Hemorrhoids are little cushions found in the region of the anus and rectum that help with stool control. They are technically always present, so when a patient asks “Do hemorrhoids go away?” they usually mean the painful sort that prevents them from eating spicy food and hurts them whenever they go to the toilet. These of course are impediments to a person’s quality of life, and as such should be treated. This article gives a few details on hemorrhoids and how to treat and deal with the pain and discomfort associated with them.
First of all, internal hemorrhoids are the types that often do not give pain to the patient. There is a classification scheme that puts them into four grades, based on how much they prolapsed from the anus. Grade I is a hemorrhoid that has not prolapsed at all; Grade II is a hemorrhoid that prolapses when the patient bears down, such as when they cough, and retracts spontaneously; Grade III is a hemorrhoid that prolapses when the patient bears down, and needs to be manually retracted into the anus, and Grade IV is one that cannot be manually inserted back into the anus. External hemorrhoids, on the other hand, are innervated by nerves that can feel pain and temperature. The following are potential treatments for hemorrhoids:
- Dietary control. Some people do enjoy eating very spicy food. It must be said that spicy food does not in fact cause hemorrhoids. People merely associate it with hemorrhoids because they start hurting whenever they eat spicy food. The proper advice to this is to stop eating spicy food for a while, because this does result in discomfort. In addition, a diet with more fiber is recommended. One should also take in more fluids. If one feels that it is needed, ask a doctor, who will likely prescribe non-steroidal anti-inflammatory drugs or sitz baths. Sitz baths consist of filling a bathtub with warm water and then just sitting up to the hips in it.
- Ligation. This is not really necessary for all hemorrhoids Internal hemorrhoids don’t hurt because the innervation of internal hemorrhoids do not transmit pain to the brain, but they may be ligated in case the hemorrhoid gets too big and interferes with normal stool motion. Alternatively, if they thrombose or necroseFor external hemorrhoids, these can be painful, and ligation may be the only way to solve this problem, especially if they will not stop swelling. Rubber band ligation is a relatively easy and painless method to deal with it, working much in the same way as rubber band castration – the hemorrhoid will lose blood supply and then fall of naturally later on.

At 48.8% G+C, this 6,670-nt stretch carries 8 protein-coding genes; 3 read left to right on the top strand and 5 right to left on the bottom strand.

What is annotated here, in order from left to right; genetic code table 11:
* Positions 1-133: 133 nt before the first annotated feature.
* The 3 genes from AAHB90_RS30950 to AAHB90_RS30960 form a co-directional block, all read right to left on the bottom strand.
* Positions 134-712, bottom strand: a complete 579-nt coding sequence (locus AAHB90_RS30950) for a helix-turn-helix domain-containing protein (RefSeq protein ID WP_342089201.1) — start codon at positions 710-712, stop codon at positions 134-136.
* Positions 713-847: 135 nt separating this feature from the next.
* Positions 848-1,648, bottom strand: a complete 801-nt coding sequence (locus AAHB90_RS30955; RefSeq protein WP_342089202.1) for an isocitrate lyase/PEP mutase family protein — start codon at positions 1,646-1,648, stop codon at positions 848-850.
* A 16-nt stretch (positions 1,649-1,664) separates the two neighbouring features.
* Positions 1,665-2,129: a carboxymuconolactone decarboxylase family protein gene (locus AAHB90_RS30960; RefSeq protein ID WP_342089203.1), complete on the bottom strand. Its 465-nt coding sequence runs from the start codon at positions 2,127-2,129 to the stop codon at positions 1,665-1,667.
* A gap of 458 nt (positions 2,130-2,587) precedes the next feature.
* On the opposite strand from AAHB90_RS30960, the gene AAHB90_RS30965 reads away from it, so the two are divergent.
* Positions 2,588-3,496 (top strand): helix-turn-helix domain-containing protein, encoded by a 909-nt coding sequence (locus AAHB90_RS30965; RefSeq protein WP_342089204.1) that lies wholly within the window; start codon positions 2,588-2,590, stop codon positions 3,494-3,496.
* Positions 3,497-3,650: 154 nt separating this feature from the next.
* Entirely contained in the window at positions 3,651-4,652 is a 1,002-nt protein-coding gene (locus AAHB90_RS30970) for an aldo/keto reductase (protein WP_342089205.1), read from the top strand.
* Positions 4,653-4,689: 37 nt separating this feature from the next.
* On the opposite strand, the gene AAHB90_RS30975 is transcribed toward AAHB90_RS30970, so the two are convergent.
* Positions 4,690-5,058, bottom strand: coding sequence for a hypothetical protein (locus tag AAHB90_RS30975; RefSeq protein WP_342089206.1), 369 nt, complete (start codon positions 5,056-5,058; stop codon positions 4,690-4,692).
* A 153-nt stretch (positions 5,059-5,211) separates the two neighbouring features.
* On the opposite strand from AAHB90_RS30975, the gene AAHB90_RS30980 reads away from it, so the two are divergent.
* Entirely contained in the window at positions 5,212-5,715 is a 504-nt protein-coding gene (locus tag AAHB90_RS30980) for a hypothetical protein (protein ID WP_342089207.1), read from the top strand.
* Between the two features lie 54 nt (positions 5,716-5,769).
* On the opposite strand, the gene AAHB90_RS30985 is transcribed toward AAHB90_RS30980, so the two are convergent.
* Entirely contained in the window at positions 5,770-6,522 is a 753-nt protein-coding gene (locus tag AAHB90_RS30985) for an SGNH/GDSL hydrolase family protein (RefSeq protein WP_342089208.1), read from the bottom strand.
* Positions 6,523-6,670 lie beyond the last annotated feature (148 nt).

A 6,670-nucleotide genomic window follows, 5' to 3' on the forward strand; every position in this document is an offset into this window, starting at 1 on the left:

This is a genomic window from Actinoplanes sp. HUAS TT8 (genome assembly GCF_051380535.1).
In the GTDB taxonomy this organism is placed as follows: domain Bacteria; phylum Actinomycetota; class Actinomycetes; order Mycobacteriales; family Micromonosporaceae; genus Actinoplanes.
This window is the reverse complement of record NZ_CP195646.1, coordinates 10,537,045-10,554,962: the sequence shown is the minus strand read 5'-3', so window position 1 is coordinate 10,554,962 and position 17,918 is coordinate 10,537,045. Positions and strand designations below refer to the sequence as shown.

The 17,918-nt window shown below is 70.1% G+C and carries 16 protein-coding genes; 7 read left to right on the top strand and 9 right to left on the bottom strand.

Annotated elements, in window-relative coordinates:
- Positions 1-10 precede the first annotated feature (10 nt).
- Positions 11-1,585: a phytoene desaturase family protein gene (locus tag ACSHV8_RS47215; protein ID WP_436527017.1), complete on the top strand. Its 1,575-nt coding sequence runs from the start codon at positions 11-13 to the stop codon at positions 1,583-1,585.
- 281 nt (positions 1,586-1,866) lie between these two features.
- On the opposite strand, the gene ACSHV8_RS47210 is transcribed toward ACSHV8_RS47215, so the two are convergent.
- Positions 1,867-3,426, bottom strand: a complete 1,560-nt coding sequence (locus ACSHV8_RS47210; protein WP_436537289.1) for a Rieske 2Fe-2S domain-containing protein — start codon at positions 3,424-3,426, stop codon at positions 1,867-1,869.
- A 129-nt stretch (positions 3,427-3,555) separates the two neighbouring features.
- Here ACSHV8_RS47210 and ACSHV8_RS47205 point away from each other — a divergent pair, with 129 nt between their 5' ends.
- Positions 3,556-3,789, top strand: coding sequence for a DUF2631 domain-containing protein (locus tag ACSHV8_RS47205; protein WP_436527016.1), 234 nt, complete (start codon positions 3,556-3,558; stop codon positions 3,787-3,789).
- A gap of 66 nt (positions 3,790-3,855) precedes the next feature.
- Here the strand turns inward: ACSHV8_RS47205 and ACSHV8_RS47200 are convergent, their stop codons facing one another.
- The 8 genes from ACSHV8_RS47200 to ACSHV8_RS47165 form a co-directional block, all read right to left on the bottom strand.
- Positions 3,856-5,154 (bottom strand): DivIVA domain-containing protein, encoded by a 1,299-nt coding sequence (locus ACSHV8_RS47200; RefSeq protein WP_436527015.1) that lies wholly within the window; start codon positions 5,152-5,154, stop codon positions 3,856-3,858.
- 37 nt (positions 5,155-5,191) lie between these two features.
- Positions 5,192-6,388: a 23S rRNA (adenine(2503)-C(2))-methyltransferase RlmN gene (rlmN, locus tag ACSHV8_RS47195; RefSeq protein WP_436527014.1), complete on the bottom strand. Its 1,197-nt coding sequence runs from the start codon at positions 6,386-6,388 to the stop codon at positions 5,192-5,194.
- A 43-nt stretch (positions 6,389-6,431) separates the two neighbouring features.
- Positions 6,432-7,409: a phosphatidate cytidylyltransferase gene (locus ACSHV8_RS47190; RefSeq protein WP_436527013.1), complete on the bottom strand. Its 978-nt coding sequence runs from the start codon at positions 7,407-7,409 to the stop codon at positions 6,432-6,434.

- Topical agents, lotions, et cetera. Some say that these can provide relief, but there is little evidence that supports the use of these on hemorrhoids. If it works for you, good – but remember, your word is not as good as the word of the results of a randomized controlled trial. If it works for you, don’t tell your friends and family that it works for you and tell them to go to a doctor and have it inspected. There are far deadlier differentials that may be the case.
- Surgery. Surgery is usually the last resort for this, as it is the most aggressive treatment for a very problematic hemorrhoid. Of course, this option should be discussed with one’s doctor. A good doctor will be able to inform the patient of all of the possible consequences of any treatment that you would undergo.
In short, the answer to the question “Do hemorrhoids go away?” is by and large yes, but one may not even notice that they have it.